Fifteen thousand Polish officers shot and buried in mass graves by the Soviet secret police. That is the genocidal reality that the "progressive" Left hoped to wipe away from our historical memory. But post-communist reality has made that effort impossible.
Just recently, on July 28, Russia and Poland officially dedicated a memorial commemorating the 60th anniversary of the Katyn forest massacre. The memorial honors the thousands of Polish officers who were executed and dumped into mass graves in the Spring of 1940 by the Soviet NKVD in the forest outside Katyn, a small town just west of Smolensk in Russia. German troops discovered the mass graves as they swept toward Moscow in 1943. Stalin, naturally, blamed the massacre on the Nazis, and for fifty years the Soviets would steadfastly maintain their innocence.
Despite the incontrovertible evidence of Soviet guilt, many Western Leftists passionately embraced the Soviet version of Katyn throughout the Cold War. They found their voice in revisionist historian Gabriel Kolko, a Western academic who created excuses for Katyn that only an intellectual could formulate.
As Kolko attempted to exonerate the Soviet perpetrators, he provided several illuminating, and contradictory, interpretations of Katyn. First, he argued that the crime was so evil that only the Nazis were capable of it. Then, as the evidence pointed toward Soviet guilt, Kolko explained that the crime was "understandable," since Moscow had a "political incentive" to carry it out. Kolko emphasized that the "criminological evidence" proved the "culpability of both sides" and that the Katyn incident had to be "downgraded," since it was the "exception rather than the rule" in Stalin's behaviour. The historian went on to praise Stalin for not indulging in "liquidation" in the 1940-1945 period, stressing that "mass murder" did not occur in Poland.
And then there is reality.
We know that Stalin did engage in genocide in the 1940-1945 period. After the Soviets invaded Poland in 1939, an estimated 1.5 million Poles were deported to Soviet labour and prison camps, where many were either executed or died from starvation or forced labour. This genocidal program originated in the September 1939 German-Soviet Boundary and Friendship Treaty, which contained secret provisions for the handing over of eastern Poland and the Baltic states to the Soviets and the mutual extermination of the Polish people. It explains why, in the spring of 1940, the Red Army captured some 15,000 Polish officers and removed them to three camps in the wooded Smolensk region. In an attempt to eliminate future defenders of the Polish people, the Soviet NKVD took the groups into Katyn Forest and massacred them, dumping their bodies into mass graves.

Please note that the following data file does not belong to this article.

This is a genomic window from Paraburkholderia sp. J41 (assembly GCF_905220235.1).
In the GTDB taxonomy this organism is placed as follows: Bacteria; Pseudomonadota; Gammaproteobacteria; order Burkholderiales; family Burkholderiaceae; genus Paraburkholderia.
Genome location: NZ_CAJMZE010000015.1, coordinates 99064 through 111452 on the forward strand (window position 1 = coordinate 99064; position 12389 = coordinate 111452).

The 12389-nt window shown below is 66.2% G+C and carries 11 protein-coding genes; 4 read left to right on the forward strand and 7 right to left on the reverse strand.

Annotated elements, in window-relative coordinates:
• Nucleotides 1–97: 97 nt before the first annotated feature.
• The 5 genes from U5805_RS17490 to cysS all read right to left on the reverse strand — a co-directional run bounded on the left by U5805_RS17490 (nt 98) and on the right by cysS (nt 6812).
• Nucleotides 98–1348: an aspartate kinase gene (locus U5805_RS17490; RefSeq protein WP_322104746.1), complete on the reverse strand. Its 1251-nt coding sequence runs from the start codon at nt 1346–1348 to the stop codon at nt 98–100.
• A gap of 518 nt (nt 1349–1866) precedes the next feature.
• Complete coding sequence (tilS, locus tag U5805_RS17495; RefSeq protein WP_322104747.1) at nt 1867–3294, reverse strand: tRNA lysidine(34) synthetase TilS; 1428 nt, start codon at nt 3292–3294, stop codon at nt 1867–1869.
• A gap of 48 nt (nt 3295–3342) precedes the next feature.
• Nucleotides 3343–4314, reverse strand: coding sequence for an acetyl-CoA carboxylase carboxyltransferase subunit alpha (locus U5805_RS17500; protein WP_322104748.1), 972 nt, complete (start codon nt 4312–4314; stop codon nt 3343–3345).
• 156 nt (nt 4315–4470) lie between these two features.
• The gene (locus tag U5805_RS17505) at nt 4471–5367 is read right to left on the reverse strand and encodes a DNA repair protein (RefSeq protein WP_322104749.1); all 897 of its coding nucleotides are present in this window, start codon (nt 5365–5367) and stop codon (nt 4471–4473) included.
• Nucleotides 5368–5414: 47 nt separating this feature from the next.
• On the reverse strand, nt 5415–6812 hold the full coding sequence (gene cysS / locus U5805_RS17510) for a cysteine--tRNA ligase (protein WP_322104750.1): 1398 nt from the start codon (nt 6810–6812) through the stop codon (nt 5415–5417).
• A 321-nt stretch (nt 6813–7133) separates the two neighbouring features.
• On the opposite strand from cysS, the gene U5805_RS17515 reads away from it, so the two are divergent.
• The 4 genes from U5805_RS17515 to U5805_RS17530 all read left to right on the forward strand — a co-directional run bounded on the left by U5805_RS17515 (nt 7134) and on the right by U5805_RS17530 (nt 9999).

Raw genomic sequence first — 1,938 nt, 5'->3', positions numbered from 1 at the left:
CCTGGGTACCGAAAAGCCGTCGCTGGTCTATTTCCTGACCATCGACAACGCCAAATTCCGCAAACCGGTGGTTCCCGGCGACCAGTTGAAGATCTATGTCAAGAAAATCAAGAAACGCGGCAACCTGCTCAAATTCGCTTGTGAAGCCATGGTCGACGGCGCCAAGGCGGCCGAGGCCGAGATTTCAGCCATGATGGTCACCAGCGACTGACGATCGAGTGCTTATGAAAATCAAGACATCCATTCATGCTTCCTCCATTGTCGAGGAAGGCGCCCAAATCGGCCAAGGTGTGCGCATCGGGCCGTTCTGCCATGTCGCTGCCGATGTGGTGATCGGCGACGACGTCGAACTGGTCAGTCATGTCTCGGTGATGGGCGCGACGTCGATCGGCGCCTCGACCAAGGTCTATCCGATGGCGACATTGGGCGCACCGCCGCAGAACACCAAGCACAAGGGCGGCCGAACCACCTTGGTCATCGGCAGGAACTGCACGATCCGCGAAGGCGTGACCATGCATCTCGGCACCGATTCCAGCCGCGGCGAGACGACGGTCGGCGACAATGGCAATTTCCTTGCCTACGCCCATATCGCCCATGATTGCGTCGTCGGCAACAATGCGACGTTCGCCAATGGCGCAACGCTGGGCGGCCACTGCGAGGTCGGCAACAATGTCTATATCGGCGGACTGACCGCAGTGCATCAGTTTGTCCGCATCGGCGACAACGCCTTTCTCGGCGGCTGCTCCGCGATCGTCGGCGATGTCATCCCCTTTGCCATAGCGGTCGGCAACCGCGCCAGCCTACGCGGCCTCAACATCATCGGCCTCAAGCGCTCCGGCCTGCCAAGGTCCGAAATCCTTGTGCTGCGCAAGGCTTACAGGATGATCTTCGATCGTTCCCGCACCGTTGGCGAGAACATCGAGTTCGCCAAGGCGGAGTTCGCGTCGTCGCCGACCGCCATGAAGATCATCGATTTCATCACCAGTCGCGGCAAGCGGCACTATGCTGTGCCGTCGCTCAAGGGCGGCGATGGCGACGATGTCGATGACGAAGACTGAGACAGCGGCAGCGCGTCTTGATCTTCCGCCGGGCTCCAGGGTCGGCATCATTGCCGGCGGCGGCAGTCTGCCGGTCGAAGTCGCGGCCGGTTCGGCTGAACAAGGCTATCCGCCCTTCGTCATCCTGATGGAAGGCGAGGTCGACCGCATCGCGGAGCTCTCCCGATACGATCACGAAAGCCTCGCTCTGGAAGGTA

Along with the Poles, six national minorities in the Crimea and the Caucasus were deported wholesale to Soviet labour camps in 1943-44 period. Approximately three million Russians were also exterminated in the penal camps of Kolyma from the early 1930s to the late 1950s.
In April 1990, Premier Mikhail Gorbachev publicly admitted the NKVD's responsibility for the Katyn executions. In 1992, Russian President Boris Yeltsin handed over to the Polish government Stalin's "Supreme Punishment" decree of March, 1940, ordering the execution of over 14,000 Polish officers and 10,000-plus other Poles. It explains why mass graves of Poles were uncovered decades later in other parts of the Soviet Union.
Today, a deafening silence emanates from the Left, which at one time so vociferously denied Soviet guilt for Katyn. Kolko, meanwhile, lurks in hiding, licking his wounds as the Soviet archives discredit every lie he perpetrated about the Cold War.
Just as the Western Left is not taken to task for its lies about the Soviet holocaust, so too the perpetrators of the Soviet gulag are not hunted down -- as their Nazi colleagues were for the Jewish holocaust. Because of the Left’s achievement in molding social discourse, genocide in the name of racial hatred is inexcusable, while mass murder in the name of class hatred remains not only forgivable, but laudable.
Yet despite the attempts of the Western Left to wipe out the historical memory of the Soviet gulag’s victims, the wreaths that now lie at Katyn fertilize their memory. That tragic pine forest near the Russian town of Smolensk reminds us that human lives ultimately matter more than the heartlessness of intellectual ideas. To be sure, the lighted candles, flowers and red-and-white national Polish flags that reside at the Katyn memorial say something far more than Gabriel Kolko’s hundreds of footnotes ever will.